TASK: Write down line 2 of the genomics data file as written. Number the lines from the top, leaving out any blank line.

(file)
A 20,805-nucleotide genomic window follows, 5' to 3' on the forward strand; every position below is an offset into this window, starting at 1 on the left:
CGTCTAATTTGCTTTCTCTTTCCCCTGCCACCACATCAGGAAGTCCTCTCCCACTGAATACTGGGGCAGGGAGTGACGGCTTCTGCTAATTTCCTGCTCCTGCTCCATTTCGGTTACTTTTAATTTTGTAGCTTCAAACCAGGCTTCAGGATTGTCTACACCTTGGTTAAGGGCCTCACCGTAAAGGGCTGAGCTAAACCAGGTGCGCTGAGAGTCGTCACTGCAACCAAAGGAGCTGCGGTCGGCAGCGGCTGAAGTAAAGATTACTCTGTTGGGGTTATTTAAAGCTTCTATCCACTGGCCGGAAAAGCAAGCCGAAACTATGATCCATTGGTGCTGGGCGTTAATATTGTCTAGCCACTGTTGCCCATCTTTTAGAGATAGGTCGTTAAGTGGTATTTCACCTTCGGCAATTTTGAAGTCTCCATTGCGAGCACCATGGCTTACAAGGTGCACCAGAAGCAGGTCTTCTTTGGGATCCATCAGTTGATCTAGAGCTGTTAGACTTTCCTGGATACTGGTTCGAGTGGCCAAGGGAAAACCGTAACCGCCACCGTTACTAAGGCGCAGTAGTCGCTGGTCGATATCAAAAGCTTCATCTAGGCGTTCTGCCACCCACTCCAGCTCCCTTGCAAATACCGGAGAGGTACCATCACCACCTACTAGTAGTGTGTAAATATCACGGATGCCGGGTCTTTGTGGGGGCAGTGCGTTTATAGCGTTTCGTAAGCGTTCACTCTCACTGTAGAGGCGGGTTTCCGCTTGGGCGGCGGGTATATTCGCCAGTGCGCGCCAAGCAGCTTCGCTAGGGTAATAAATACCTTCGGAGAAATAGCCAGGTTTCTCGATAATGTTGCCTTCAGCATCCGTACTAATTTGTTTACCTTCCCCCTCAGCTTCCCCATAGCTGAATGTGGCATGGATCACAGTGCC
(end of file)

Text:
CGTCTAATTTGCTTTCTCTTTCCCCTGCCACCACATCAGGAAGTCCTCTCCCACTGAATACTGGGGCAGGGAGTGACGGCTTCTGCTAATTTCCTGCTCCTGCTCCATTTCGGTTACTTTTAATTTTGTAGCTTCAAACCAGGCTTCAGGATTGTCTACACCTTGGTTAAGGGCCTCACCGTAAAGGGCTGAGCTAAACCAGGTGCGCTGAGAGTCGTCACTGCAACCAAAGGAGCTGCGGTCGGCAGCGGCTGAAGTAAAGATTACTCTGTTGGGGTTATTTAAAGCTTCTATCCACTGGCCGGAAAAGCAAGCCGAAACTATGATCCATTGGTGCTGGGCGTTAATATTGTCTAGCCACTGTTGCCCATCTTTTAGAGATAGGTCGTTAAGTGGTATTTCACCTTCGGCAATTTTGAAGTCTCCATTGCGAGCACCATGGCTTACAAGGTGCACCAGAAGCAGGTCTTCTTTGGGATCCATCAGTTGATCTAGAGCTGTTAGACTTTCCTGGATACTGGTTCGAGTGGCCAAGGGAAAACCGTAACCGCCACCGTTACTAAGGCGCAGTAGTCGCTGGTCGATATCAAAAGCTTCATCTAGGCGTTCTGCCACCCACTCCAGCTCCCTTGCAAATACCGGAGAGGTACCATCACCACCTACTAGTAGTGTGTAAATATCACGGATGCCGGGTCTTTGTGGGGGCAGTGCGTTTATAGCGTTTCGTAAGCGTTCACTCTCACTGTAGAGGCGGGTTTCCGCTTGGGCGGCGGGTATATTCGCCAGTGCGCGCCAAGCAGCTTCGCTAGGGTAATAAATACCTTCGGAGAAATAGCCAGGTTTCTCGATAATGTTGCCTTCAGCATCCGTACTAATTTGTTTACCTTCCCCCTCAGCTTCCCCATAGCTGAATGTGGCATGGATCACAGTGCC